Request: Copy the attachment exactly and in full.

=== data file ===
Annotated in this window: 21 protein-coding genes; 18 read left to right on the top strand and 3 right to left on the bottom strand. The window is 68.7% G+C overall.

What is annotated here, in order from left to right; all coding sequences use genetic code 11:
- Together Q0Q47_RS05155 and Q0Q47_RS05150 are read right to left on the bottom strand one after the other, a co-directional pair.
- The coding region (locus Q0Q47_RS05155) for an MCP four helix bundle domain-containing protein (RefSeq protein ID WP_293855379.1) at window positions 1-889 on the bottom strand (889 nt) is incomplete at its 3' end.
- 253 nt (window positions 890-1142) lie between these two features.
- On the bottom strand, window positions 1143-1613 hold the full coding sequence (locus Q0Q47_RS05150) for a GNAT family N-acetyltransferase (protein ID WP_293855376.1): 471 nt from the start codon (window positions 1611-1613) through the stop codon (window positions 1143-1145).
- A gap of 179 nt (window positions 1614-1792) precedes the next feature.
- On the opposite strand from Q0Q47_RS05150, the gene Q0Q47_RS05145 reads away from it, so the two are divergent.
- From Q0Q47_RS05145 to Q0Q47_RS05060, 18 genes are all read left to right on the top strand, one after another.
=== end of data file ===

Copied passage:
Annotated in this window: 21 protein-coding genes; 18 read left to right on the top strand and 3 right to left on the bottom strand. The window is 68.7% G+C overall.

What is annotated here, in order from left to right; all coding sequences use genetic code 11:
- Together Q0Q47_RS05155 and Q0Q47_RS05150 are read right to left on the bottom strand one after the other, a co-directional pair.
- The coding region (locus Q0Q47_RS05155) for an MCP four helix bundle domain-containing protein (RefSeq protein ID WP_293855379.1) at window positions 1-889 on the bottom strand (889 nt) is incomplete at its 3' end.
- 253 nt (window positions 890-1142) lie between these two features.
- On the bottom strand, window positions 1143-1613 hold the full coding sequence (locus Q0Q47_RS05150) for a GNAT family N-acetyltransferase (protein ID WP_293855376.1): 471 nt from the start codon (window positions 1611-1613) through the stop codon (window positions 1143-1145).
- A gap of 179 nt (window positions 1614-1792) precedes the next feature.
- On the opposite strand from Q0Q47_RS05150, the gene Q0Q47_RS05145 reads away from it, so the two are divergent.
- From Q0Q47_RS05145 to Q0Q47_RS05060, 18 genes are all read left to right on the top strand, one after another.